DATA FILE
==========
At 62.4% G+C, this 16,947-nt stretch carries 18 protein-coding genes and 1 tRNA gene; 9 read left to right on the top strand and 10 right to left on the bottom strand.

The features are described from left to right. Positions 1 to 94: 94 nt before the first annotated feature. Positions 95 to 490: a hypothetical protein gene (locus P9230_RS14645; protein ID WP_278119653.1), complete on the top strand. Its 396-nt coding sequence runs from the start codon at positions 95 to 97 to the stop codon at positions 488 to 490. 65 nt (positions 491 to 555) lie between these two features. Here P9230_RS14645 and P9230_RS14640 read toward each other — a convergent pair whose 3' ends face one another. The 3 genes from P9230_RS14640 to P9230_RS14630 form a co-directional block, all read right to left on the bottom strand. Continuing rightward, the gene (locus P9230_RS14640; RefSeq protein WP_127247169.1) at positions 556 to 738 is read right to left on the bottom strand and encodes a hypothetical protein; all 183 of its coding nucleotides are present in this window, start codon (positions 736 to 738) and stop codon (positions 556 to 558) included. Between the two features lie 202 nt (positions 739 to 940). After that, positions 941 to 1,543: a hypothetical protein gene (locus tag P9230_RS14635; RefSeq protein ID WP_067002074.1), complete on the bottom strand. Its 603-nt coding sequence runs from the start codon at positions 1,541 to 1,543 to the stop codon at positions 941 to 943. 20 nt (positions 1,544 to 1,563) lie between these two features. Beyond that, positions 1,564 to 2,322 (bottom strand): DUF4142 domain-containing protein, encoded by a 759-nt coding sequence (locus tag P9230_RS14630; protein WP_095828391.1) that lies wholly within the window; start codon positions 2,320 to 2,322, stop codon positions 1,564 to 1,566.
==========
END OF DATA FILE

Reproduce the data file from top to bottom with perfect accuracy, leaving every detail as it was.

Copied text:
At 62.4% G+C, this 16,947-nt stretch carries 18 protein-coding genes and 1 tRNA gene; 9 read left to right on the top strand and 10 right to left on the bottom strand.

The features are described from left to right. Positions 1 to 94: 94 nt before the first annotated feature. Positions 95 to 490: a hypothetical protein gene (locus P9230_RS14645; protein ID WP_278119653.1), complete on the top strand. Its 396-nt coding sequence runs from the start codon at positions 95 to 97 to the stop codon at positions 488 to 490. 65 nt (positions 491 to 555) lie between these two features. Here P9230_RS14645 and P9230_RS14640 read toward each other — a convergent pair whose 3' ends face one another. The 3 genes from P9230_RS14640 to P9230_RS14630 form a co-directional block, all read right to left on the bottom strand. Continuing rightward, the gene (locus P9230_RS14640; RefSeq protein WP_127247169.1) at positions 556 to 738 is read right to left on the bottom strand and encodes a hypothetical protein; all 183 of its coding nucleotides are present in this window, start codon (positions 736 to 738) and stop codon (positions 556 to 558) included. Between the two features lie 202 nt (positions 739 to 940). After that, positions 941 to 1,543: a hypothetical protein gene (locus tag P9230_RS14635; RefSeq protein ID WP_067002074.1), complete on the bottom strand. Its 603-nt coding sequence runs from the start codon at positions 1,541 to 1,543 to the stop codon at positions 941 to 943. 20 nt (positions 1,544 to 1,563) lie between these two features. Beyond that, positions 1,564 to 2,322 (bottom strand): DUF4142 domain-containing protein, encoded by a 759-nt coding sequence (locus tag P9230_RS14630; protein WP_095828391.1) that lies wholly within the window; start codon positions 2,320 to 2,322, stop codon positions 1,564 to 1,566.